Over 2000 years ago the Greek mathematician Euclid of Alexandria established his five axioms of geometry: these were statements he thought were obviously true and needed no further justification. The first three are indeed pretty obvious (see here) postulating, for example, that through any two points there is a straight line. The fourth one, however, sounds a bit weird. It says:
All right angles are equal to each other.
This statement seems pretty vacuous: a right angle is a 90 degree angle, and obviously all 90 degree angles are equal. But we can understand Euclid's need for stating this fact when we consider that he didn't describe right angles in terms of degrees or any other angle measure (he didn't have one). Instead, he defined them in terms of a geometric picture: if two lines intersect, and the two angles formed by that intersection are equal, then that's your right angle.
Now suppose you have two angles that adhere to that definition of being right drawn on two separate bits of paper (or papyrus if you're Euclid). You might have a nagging suspicion that perhaps those two angles are different from each other. The fourth axiom says that they're not. Those right angles are in fact equal in the sense that you could move one of them on top of the other so that they perfectly align. Having established that fact Euclid could then go on to measure other angles in terms of right angles, for example by saying that a given angle is equal to three right angles.
You can find out more about the fourth axiom in this very interesting article.
Not all right angles are equal.
Rule a straight line from the centre of a circle so that it intersects and continues beyond the circumference. All four angles are right angles, but the ones outside the perimeter are not equal to the ones inside. Superposition will show that they're bigger, (if you can't see that at a glance).
Euclidean geometers however only recognise angles between straight lines.The concept of an angle between a straight line and a curve is effectively disallowed by redefining it as between the straight line and the straight line tangent to the curve. Only then can you say all the right angles are equal. An arbitrary ruling which if dispensed with might mark the long awaited departure from Euclid. (Those three right angles of a triangle bounded by great circles on a sphere are in fact angles between planar sections).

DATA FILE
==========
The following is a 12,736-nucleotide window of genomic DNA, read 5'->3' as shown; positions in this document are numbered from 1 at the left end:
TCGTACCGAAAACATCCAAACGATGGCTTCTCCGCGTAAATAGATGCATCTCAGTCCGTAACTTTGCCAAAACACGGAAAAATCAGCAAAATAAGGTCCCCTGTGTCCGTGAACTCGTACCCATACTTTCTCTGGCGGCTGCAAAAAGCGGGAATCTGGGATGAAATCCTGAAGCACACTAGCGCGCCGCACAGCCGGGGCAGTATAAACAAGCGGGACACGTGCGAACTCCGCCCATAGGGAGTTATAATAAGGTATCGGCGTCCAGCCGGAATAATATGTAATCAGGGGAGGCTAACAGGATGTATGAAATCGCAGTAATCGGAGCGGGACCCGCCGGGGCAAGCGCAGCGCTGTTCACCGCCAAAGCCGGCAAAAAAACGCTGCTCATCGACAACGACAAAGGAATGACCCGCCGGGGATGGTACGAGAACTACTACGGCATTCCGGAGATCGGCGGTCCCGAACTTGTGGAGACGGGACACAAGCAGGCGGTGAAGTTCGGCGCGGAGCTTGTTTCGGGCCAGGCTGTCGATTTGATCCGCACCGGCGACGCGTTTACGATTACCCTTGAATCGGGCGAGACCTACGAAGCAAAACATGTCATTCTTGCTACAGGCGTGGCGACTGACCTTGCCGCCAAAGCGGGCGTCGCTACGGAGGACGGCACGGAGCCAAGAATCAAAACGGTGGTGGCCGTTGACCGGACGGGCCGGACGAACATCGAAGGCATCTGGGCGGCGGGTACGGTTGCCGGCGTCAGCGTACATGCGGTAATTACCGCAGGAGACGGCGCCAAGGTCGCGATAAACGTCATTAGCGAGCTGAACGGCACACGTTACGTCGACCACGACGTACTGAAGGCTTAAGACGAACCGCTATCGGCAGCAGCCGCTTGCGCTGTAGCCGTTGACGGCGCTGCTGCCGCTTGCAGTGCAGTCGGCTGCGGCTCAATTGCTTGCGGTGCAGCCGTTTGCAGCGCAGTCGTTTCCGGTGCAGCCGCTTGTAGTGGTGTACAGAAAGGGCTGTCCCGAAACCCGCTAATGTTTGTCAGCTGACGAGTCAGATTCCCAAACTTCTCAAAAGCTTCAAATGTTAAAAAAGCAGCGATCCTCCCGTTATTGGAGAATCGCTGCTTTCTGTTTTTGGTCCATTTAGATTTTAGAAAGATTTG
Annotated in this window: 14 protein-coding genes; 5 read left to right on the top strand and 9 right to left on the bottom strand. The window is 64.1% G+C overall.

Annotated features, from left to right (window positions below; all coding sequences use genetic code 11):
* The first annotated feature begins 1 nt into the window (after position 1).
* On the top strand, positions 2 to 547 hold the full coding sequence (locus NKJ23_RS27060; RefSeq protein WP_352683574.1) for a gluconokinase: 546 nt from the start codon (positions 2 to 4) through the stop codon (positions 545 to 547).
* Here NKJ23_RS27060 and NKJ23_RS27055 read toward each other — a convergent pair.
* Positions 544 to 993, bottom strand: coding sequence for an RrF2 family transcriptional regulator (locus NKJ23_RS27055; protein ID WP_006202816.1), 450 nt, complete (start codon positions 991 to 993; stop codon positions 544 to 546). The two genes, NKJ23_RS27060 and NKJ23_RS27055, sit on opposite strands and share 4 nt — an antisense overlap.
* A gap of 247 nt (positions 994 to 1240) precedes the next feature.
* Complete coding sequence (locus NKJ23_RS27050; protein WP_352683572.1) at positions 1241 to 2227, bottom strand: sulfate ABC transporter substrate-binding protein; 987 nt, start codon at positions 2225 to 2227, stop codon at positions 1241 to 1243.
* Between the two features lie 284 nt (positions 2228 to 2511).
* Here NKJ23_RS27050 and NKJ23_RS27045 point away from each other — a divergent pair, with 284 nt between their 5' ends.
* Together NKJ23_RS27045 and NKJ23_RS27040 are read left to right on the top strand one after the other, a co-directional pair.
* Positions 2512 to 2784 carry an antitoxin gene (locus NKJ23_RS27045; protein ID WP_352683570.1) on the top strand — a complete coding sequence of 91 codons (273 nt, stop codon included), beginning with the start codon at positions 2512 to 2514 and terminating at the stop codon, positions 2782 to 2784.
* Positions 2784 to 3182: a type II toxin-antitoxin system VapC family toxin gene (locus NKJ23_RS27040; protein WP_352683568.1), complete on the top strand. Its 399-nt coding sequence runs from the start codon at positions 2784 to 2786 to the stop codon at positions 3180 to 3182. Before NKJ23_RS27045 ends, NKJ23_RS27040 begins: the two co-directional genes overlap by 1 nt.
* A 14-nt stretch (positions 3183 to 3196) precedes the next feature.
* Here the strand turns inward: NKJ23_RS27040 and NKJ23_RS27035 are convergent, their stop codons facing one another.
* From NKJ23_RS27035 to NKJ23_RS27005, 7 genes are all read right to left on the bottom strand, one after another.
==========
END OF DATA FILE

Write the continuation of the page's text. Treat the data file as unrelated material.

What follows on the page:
Note the axioms or postulates as set out in the Scientific American link. The first three are in the imperative grammatical form, as maybe the controversial 4th and 5th should be. They're not everlasting truths, or even meant to be, but instructions on how to do a certain kind of geometry.
Let me turn to Common Notion 1 of Euclid: "Things which are equal to the same thing are equal to each other". Ever been in an office where no-one can ever find the master for re-photocopying? You keep photocopying photocopies of photocopies and end up with a mess. Same with continually measuring off a length of say rope against the previous one you've measured off. Drift or error is bound to set in after a while if you don't do it against one template length. Practical instruction again, rather than inert truism.
> Euclidean geometers however only recognise angles between straight lines.
Geometers in general only recognize angles between straight line - the angle between curves is typically defined as the angles between their tangent lines. Understood this way, the example of a diameter cutting a circle is *not* a counterexample to the postulate in question.
All right angles ARE equal, even if you bisect a circle. The angle between the curve and the line is defined to be the angle between the bisecting line and the tangent to the curve at the point of intersection. The subsequent right angles formed are all equal. No other definition of determining the angle between two lines (curved or straight) makes sense.
Your example of photocopying photocopies is not relevant. Photocopies are not perfect copies, so of course over time they will become more distorted from one another. Geometrical objects do not behave like this: they are perfect in that sense.